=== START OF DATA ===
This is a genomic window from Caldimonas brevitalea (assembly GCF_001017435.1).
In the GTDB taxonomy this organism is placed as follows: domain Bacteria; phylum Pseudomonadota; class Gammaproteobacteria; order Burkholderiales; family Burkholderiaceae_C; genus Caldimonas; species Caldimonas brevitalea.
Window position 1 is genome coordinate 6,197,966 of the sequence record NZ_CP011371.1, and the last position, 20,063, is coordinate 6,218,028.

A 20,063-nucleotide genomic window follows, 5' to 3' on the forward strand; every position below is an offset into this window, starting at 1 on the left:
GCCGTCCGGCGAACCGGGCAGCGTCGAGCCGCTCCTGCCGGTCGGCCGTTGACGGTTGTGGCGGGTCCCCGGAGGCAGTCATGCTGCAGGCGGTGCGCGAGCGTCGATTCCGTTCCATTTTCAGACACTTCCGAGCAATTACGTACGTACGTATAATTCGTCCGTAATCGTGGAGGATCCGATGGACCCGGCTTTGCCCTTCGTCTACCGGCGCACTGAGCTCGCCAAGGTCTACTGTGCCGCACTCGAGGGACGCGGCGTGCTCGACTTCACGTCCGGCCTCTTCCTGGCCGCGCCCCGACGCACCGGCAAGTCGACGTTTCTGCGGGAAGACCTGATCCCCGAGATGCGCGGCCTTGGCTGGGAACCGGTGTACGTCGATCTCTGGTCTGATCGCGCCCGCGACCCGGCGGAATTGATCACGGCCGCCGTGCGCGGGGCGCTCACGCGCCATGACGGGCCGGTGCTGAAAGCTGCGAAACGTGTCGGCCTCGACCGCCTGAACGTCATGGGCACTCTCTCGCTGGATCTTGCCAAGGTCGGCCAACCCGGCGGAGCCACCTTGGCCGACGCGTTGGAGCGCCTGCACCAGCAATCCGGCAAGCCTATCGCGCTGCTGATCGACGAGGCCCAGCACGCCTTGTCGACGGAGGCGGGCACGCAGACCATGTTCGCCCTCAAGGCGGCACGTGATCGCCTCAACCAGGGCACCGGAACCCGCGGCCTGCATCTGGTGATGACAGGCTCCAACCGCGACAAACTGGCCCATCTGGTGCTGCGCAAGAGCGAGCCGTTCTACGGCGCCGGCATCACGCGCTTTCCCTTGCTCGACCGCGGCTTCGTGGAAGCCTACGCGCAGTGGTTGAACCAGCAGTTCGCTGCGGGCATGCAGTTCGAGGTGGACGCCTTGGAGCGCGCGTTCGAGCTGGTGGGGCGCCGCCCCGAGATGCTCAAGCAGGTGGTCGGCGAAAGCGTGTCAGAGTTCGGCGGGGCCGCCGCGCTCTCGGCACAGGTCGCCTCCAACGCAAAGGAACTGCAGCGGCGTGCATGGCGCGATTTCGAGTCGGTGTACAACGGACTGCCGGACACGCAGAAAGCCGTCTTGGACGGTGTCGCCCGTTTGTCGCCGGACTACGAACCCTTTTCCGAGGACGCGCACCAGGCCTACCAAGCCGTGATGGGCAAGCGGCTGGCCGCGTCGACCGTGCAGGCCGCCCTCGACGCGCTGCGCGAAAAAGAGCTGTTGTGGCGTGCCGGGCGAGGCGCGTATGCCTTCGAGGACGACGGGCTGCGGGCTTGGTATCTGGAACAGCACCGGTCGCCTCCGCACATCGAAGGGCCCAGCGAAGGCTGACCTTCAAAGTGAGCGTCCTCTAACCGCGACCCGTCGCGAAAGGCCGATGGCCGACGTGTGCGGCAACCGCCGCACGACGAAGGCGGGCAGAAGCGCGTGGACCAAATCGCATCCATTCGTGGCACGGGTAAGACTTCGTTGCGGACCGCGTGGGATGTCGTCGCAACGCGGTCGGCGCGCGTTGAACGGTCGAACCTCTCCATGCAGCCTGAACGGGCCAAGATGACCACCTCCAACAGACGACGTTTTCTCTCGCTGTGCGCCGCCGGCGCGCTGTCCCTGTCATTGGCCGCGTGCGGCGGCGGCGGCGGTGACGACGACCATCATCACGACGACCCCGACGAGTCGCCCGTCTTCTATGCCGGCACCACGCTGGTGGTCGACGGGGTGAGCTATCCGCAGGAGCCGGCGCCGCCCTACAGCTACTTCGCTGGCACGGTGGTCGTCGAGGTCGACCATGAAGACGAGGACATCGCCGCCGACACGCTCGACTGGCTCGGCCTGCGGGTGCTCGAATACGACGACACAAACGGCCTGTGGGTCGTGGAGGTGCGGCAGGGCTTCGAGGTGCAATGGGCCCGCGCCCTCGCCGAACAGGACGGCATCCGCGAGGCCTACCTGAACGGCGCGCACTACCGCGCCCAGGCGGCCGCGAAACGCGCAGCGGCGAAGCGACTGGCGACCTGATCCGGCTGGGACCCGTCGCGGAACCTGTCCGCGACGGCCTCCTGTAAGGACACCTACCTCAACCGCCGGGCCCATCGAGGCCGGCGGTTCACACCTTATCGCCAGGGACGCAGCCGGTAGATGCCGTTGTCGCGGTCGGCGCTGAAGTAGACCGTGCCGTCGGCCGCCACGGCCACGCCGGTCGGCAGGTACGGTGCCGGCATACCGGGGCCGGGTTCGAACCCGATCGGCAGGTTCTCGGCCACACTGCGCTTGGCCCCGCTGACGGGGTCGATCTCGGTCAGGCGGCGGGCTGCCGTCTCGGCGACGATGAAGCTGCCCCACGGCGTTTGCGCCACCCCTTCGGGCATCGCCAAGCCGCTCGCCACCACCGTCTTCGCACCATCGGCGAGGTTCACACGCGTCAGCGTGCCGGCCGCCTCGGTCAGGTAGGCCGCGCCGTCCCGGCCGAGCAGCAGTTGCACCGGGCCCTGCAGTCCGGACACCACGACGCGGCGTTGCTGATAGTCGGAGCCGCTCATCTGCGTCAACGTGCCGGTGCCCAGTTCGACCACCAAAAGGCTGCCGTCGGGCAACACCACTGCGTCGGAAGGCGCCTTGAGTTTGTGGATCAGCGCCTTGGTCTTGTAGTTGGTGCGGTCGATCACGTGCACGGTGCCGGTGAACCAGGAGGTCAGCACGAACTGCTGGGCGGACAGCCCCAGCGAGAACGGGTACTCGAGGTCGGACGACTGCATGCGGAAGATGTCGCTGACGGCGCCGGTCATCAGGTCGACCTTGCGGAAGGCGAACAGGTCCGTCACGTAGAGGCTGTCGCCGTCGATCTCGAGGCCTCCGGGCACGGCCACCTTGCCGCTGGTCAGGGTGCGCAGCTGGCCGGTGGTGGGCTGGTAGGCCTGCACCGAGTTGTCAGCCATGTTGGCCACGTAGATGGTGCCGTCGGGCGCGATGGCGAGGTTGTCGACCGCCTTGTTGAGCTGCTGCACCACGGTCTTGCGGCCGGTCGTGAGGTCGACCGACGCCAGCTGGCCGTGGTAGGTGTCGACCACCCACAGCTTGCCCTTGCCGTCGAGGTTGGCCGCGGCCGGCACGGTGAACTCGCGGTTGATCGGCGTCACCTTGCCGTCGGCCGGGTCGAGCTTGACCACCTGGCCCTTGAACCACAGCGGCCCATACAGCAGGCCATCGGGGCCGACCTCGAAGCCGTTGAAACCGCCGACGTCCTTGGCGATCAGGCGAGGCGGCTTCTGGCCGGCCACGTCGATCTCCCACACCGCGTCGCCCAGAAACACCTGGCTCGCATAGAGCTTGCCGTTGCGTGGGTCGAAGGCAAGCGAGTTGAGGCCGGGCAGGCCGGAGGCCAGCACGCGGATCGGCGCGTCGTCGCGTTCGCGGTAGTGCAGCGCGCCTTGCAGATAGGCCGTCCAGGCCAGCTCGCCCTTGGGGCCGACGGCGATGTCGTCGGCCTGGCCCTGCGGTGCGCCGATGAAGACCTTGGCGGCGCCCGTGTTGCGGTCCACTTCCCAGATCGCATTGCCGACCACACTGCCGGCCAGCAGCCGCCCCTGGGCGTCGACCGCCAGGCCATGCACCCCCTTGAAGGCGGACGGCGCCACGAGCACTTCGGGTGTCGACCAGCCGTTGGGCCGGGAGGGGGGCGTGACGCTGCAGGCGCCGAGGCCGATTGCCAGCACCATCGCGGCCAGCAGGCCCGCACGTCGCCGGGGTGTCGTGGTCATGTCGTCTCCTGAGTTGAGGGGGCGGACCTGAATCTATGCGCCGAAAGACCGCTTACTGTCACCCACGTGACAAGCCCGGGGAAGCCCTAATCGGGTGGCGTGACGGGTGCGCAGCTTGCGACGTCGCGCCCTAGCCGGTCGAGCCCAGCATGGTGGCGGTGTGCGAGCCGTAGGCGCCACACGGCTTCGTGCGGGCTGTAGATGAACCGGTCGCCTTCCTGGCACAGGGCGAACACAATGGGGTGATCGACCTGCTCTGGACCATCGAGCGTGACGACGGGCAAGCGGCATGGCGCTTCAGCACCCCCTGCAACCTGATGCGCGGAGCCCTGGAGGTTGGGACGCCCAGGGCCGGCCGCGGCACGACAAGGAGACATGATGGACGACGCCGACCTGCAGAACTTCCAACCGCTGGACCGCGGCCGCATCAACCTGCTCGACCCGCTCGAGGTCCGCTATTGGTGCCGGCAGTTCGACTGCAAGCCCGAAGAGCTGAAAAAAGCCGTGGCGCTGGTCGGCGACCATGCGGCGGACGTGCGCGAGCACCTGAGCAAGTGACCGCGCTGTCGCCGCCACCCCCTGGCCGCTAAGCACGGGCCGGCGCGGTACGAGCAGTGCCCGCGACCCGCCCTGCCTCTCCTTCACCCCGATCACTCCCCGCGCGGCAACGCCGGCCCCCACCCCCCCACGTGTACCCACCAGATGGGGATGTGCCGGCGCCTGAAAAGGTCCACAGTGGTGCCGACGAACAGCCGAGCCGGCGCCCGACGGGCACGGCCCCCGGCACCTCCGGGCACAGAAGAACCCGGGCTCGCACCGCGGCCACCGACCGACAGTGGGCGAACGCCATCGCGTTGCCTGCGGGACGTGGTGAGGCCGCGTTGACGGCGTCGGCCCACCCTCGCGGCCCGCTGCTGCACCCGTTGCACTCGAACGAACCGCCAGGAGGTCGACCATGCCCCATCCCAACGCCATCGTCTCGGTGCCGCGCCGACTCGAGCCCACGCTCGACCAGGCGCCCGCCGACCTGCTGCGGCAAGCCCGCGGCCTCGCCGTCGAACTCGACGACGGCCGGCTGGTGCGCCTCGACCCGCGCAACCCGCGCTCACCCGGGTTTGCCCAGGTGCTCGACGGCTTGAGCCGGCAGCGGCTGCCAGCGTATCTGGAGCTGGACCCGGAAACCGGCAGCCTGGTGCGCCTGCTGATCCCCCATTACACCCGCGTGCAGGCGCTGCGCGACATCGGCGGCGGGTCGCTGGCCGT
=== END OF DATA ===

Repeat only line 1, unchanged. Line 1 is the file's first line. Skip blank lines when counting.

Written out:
This is a genomic window from Caldimonas brevitalea (assembly GCF_001017435.1).